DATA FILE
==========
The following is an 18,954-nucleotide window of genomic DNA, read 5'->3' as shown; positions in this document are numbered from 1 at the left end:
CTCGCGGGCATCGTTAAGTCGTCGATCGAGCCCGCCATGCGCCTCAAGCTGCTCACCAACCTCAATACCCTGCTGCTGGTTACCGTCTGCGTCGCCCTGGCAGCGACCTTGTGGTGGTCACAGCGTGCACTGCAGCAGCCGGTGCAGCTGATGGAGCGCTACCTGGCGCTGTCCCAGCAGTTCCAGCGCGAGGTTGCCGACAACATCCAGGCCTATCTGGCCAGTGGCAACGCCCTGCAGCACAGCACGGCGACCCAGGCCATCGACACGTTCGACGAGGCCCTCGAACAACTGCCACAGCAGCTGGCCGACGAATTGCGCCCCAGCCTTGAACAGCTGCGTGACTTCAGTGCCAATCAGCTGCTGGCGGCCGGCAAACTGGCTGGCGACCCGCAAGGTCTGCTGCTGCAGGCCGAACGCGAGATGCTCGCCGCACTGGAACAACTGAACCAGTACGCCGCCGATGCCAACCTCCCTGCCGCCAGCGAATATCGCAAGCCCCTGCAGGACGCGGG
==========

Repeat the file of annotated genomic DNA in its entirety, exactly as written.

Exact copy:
The following is an 18,954-nucleotide window of genomic DNA, read 5'->3' as shown; positions in this document are numbered from 1 at the left end:
CTCGCGGGCATCGTTAAGTCGTCGATCGAGCCCGCCATGCGCCTCAAGCTGCTCACCAACCTCAATACCCTGCTGCTGGTTACCGTCTGCGTCGCCCTGGCAGCGACCTTGTGGTGGTCACAGCGTGCACTGCAGCAGCCGGTGCAGCTGATGGAGCGCTACCTGGCGCTGTCCCAGCAGTTCCAGCGCGAGGTTGCCGACAACATCCAGGCCTATCTGGCCAGTGGCAACGCCCTGCAGCACAGCACGGCGACCCAGGCCATCGACACGTTCGACGAGGCCCTCGAACAACTGCCACAGCAGCTGGCCGACGAATTGCGCCCCAGCCTTGAACAGCTGCGTGACTTCAGTGCCAATCAGCTGCTGGCGGCCGGCAAACTGGCTGGCGACCCGCAAGGTCTGCTGCTGCAGGCCGAACGCGAGATGCTCGCCGCACTGGAACAACTGAACCAGTACGCCGCCGATGCCAACCTCCCTGCCGCCAGCGAATATCGCAAGCCCCTGCAGGACGCGGG